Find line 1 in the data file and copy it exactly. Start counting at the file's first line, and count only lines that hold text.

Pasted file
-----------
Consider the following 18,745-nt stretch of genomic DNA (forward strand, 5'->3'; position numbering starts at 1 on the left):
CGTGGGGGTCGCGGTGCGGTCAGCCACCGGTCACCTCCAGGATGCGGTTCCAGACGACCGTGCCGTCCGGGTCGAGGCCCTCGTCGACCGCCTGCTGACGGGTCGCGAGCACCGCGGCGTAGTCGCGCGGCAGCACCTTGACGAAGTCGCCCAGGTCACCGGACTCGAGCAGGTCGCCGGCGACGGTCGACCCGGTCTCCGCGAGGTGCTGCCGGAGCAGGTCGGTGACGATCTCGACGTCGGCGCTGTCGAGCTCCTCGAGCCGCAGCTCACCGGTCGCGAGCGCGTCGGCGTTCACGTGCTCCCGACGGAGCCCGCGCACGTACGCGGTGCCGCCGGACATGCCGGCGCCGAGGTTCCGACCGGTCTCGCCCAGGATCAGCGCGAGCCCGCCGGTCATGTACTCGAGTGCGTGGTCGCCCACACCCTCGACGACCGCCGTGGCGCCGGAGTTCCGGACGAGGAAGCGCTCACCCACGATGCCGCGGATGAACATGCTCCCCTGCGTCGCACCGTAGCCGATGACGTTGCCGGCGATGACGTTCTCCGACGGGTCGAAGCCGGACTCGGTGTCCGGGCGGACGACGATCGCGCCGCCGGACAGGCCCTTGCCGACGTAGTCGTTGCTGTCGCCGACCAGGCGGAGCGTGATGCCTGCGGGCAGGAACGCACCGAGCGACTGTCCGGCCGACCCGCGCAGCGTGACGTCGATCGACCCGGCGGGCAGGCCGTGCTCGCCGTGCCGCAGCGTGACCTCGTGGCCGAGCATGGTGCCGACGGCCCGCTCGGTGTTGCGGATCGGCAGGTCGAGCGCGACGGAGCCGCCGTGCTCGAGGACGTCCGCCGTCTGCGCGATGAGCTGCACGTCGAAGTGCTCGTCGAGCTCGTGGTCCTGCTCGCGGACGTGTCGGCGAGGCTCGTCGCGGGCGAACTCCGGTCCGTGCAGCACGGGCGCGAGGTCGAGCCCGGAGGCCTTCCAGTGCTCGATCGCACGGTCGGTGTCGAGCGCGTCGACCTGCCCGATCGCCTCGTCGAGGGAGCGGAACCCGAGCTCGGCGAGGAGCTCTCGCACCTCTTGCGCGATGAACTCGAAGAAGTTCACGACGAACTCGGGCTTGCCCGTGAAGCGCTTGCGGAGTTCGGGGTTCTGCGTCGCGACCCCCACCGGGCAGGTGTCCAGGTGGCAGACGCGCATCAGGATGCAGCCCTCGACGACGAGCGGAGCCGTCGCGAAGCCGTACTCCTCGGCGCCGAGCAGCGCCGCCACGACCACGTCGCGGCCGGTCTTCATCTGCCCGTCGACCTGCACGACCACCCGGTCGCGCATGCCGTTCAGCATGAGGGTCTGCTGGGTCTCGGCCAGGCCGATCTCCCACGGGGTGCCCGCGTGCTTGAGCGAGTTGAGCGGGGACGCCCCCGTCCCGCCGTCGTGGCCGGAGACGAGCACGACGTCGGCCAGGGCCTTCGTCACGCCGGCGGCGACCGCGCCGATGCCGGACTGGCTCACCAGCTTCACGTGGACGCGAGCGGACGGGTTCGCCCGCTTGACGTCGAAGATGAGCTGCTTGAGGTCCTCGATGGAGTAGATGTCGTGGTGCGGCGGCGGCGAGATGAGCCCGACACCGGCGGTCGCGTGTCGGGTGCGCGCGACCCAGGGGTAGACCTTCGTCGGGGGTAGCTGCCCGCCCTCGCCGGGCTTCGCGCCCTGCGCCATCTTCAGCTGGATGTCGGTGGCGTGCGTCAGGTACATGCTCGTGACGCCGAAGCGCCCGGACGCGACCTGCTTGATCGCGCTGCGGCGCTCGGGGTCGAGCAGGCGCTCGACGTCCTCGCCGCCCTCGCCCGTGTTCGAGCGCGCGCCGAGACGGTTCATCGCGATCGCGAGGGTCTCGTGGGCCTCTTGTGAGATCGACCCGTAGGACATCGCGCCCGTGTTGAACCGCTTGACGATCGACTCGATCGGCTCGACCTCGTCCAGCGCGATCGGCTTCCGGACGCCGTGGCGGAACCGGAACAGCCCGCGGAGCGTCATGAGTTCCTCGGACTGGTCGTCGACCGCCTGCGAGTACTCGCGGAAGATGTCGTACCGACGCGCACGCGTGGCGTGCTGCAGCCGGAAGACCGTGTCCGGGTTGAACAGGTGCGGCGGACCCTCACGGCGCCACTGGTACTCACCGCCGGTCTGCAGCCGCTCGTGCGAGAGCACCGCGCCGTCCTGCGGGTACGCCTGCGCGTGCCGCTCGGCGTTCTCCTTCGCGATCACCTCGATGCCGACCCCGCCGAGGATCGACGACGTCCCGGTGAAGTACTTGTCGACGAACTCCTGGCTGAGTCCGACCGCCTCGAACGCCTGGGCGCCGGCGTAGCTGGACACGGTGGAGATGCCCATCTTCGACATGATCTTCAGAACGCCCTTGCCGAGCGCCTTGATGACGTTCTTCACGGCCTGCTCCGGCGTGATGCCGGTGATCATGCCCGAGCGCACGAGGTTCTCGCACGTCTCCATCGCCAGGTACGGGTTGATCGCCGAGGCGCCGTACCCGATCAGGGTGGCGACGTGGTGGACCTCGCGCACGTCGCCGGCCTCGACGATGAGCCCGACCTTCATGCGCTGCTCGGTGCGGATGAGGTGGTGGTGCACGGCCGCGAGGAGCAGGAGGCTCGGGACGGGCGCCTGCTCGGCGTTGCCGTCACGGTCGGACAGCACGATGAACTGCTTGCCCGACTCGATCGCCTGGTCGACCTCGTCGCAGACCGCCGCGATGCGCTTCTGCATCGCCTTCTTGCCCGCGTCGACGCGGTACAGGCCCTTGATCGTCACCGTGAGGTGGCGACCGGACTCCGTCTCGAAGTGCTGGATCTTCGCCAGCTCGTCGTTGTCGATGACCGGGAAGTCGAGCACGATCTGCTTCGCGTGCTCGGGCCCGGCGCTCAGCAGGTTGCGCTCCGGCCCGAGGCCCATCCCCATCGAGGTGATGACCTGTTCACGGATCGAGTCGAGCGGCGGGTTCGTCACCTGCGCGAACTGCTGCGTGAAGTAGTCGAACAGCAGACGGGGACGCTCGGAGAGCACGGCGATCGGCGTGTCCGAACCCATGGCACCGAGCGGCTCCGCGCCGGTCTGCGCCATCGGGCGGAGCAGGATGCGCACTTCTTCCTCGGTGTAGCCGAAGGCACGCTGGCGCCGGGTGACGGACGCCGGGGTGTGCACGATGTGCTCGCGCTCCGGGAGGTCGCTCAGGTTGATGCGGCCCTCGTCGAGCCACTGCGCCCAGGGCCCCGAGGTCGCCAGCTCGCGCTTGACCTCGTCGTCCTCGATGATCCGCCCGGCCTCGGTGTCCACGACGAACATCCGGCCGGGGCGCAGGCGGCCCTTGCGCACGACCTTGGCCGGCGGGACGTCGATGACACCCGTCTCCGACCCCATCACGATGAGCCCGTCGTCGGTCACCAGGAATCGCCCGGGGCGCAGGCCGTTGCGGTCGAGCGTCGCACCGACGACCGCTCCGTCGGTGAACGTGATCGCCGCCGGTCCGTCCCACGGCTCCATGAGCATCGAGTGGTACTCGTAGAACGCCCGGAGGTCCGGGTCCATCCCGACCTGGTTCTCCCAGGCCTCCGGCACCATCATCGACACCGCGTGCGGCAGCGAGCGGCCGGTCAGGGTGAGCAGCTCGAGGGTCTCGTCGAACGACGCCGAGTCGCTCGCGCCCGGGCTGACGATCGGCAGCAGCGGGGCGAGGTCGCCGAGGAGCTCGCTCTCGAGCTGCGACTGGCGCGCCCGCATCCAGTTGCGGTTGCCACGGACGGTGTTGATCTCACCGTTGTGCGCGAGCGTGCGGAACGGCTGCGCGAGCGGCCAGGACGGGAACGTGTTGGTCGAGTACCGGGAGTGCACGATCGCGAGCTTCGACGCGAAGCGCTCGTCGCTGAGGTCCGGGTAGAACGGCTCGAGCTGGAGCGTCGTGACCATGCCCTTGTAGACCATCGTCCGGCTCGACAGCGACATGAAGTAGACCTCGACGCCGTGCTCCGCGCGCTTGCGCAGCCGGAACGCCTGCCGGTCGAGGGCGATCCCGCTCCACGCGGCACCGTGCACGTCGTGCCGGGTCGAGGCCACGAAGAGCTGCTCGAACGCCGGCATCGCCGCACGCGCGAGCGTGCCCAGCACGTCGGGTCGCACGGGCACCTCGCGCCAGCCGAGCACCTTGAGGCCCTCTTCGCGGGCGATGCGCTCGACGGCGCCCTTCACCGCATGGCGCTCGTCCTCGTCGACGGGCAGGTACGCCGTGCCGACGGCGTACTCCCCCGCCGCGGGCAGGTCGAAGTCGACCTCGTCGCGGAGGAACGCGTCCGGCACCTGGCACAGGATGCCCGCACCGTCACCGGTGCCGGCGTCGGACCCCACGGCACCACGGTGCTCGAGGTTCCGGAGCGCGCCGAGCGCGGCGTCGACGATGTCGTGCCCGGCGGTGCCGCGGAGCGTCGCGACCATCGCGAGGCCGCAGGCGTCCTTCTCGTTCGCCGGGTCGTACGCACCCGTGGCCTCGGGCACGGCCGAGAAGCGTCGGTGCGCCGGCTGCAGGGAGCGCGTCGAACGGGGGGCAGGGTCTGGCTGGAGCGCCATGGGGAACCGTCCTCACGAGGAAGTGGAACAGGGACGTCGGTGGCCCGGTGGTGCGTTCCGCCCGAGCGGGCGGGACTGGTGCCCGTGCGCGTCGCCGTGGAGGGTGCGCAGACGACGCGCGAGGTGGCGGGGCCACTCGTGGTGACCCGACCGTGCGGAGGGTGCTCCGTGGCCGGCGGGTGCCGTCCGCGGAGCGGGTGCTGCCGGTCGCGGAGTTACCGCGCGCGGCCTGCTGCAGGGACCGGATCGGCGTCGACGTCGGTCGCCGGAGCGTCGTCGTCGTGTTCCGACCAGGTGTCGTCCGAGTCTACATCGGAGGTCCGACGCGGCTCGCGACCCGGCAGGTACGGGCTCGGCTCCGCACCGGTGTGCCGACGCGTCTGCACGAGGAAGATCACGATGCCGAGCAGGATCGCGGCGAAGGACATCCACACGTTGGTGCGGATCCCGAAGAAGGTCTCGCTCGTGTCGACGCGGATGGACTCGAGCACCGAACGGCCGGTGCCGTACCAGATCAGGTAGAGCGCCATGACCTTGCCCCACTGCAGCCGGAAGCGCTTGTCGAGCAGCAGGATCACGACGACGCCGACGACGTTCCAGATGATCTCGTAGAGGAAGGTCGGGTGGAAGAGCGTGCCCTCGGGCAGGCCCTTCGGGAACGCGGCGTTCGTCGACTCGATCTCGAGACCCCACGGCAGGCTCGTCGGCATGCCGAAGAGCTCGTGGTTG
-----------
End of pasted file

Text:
Consider the following 18,745-nt stretch of genomic DNA (forward strand, 5'->3'; position numbering starts at 1 on the left):